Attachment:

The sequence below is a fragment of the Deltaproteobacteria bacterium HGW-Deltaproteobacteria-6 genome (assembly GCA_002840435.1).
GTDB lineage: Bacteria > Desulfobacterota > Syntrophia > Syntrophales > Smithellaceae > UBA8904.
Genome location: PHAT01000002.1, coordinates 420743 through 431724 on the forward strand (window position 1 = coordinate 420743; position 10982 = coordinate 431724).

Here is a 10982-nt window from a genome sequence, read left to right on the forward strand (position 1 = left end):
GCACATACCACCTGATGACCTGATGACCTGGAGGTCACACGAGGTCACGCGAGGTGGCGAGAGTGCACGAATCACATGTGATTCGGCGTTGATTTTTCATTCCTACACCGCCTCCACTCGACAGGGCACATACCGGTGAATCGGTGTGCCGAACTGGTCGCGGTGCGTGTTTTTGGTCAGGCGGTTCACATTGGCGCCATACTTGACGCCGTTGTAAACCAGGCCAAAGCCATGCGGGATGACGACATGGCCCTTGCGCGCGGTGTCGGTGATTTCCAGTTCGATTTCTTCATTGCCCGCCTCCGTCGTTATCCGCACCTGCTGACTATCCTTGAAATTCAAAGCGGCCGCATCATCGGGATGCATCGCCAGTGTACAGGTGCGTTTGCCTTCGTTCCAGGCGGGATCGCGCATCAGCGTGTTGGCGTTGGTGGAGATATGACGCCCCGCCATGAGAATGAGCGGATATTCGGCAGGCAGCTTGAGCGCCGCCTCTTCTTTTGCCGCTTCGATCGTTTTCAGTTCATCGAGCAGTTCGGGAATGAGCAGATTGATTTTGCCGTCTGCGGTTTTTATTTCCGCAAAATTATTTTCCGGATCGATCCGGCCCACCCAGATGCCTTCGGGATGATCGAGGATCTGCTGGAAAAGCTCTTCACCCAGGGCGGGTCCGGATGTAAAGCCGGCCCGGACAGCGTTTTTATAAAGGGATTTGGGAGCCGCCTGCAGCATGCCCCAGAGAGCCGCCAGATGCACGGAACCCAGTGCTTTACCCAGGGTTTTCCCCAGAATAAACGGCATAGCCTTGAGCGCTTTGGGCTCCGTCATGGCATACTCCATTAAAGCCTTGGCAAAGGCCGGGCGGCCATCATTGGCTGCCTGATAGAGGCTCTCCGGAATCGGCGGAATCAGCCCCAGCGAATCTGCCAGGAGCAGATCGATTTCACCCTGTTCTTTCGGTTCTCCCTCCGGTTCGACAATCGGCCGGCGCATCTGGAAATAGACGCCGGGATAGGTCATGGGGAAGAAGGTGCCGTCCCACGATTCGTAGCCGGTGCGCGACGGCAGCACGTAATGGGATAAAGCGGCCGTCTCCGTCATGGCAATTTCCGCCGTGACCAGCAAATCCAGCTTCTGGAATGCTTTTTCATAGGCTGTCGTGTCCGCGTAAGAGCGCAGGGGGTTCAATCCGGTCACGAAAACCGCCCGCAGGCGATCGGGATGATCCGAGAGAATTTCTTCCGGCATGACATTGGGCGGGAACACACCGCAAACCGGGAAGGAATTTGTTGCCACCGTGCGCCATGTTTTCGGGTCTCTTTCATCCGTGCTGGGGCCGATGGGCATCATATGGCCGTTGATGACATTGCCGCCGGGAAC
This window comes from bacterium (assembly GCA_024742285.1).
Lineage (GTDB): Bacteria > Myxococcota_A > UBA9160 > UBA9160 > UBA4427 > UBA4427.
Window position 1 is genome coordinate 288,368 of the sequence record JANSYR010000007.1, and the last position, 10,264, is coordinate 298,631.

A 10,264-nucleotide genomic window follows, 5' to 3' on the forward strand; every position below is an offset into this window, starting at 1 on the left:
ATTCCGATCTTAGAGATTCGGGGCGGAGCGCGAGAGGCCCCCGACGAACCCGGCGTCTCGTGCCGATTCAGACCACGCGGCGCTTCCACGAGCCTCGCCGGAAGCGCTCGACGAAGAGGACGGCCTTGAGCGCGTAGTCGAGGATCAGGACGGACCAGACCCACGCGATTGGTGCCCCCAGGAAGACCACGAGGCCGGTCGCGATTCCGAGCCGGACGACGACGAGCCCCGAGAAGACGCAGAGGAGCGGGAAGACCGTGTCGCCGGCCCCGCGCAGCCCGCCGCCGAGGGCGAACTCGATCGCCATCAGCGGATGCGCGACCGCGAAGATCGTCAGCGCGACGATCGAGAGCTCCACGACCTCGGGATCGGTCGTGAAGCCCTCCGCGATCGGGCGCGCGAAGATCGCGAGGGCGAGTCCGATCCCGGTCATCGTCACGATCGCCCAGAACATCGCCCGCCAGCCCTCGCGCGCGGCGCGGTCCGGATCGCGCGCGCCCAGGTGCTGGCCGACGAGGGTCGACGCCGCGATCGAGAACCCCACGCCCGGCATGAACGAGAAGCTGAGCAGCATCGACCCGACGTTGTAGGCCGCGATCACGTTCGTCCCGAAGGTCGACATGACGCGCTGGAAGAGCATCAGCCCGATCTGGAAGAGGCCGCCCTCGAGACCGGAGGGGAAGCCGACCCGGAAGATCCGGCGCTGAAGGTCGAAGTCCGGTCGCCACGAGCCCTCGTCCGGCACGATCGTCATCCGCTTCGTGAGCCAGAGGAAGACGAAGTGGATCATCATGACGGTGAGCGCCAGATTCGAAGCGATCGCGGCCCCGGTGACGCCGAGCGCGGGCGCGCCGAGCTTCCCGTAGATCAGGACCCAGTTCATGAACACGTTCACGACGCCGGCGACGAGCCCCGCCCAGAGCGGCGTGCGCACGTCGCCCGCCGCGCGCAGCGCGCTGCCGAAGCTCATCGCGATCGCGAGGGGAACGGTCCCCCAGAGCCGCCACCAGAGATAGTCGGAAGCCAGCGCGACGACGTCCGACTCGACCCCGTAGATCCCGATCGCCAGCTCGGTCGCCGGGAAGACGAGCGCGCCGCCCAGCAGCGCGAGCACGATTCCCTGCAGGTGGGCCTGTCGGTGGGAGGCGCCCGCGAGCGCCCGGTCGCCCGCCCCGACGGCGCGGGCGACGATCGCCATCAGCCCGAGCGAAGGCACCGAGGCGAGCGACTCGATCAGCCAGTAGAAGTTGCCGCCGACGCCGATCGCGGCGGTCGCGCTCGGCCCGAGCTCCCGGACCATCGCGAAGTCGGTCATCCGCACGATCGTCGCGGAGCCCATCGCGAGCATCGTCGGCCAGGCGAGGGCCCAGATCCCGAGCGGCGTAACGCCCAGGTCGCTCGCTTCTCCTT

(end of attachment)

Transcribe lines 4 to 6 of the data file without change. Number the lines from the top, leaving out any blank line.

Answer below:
Here is a 10982-nt window from a genome sequence, read left to right on the forward strand (position 1 = left end):
GCACATACCACCTGATGACCTGATGACCTGGAGGTCACACGAGGTCACGCGAGGTGGCGAGAGTGCACGAATCACATGTGATTCGGCGTTGATTTTTCATTCCTACACCGCCTCCACTCGACAGGGCACATACCGGTGAATCGGTGTGCCGAACTGGTCGCGGTGCGTGTTTTTGGTCAGGCGGTTCACATTGGCGCCATACTTGACGCCGTTGTAAACCAGGCCAAAGCCATGCGGGATGACGACATGGCCCTTGCGCGCGGTGTCGGTGATTTCCAGTTCGATTTCTTCATTGCCCGCCTCCGTCGTTATCCGCACCTGCTGACTATCCTTGAAATTCAAAGCGGCCGCATCATCGGGATGCATCGCCAGTGTACAGGTGCGTTTGCCTTCGTTCCAGGCGGGATCGCGCATCAGCGTGTTGGCGTTGGTGGAGATATGACGCCCCGCCATGAGAATGAGCGGATATTCGGCAGGCAGCTTGAGCGCCGCCTCTTCTTTTGCCGCTTCGATCGTTTTCAGTTCATCGAGCAGTTCGGGAATGAGCAGATTGATTTTGCCGTCTGCGGTTTTTATTTCCGCAAAATTATTTTCCGGATCGATCCGGCCCACCCAGATGCCTTCGGGATGATCGAGGATCTGCTGGAAAAGCTCTTCACCCAGGGCGGGTCCGGATGTAAAGCCGGCCCGGACAGCGTTTTTATAAAGGGATTTGGGAGCCGCCTGCAGCATGCCCCAGAGAGCCGCCAGATGCACGGAACCCAGTGCTTTACCCAGGGTTTTCCCCAGAATAAACGGCATAGCCTTGAGCGCTTTGGGCTCCGTCATGGCATACTCCATTAAAGCCTTGGCAAAGGCCGGGCGGCCATCATTGGCTGCCTGATAGAGGCTCTCCGGAATCGGCGGAATCAGCCCCAGCGAATCTGCCAGGAGCAGATCGATTTCACCCTGTTCTTTCGGTTCTCCCTCCGGTTCGACAATCGGCCGGCGCATCTGGAAATAGACGCCGGGATAGGTCATGGGGAAGAAGGTGCCGTCCCACGATTCGTAGCCGGTGCGCGACGGCAGCACGTAATGGGATAAAGCGGCCGTCTCCGTCATGGCAATTTCCGCCGTGACCAGCAAATCCAGCTTCTGGAATGCTTTTTCATAGGCTGTCGTGTCCGCGTAAGAGCGCAGGGGGTTCAATCCGGTCACGAAAACCGCCCGCAGGCGATCGGGATGATCCGAGAGAATTTCTTCCGGCATGACATTGGGCGGGAACACACCGCAAACCGGGAAGGAATTTGTTGCCACCGTGCGCCATGTTTTCGGGTCTCTTTCATCCGTGCTGGGGCCGATGGGCATCATATGGCCGTTGATGACATTGCCGCCGGGAAC
This window comes from bacterium (assembly GCA_024742285.1).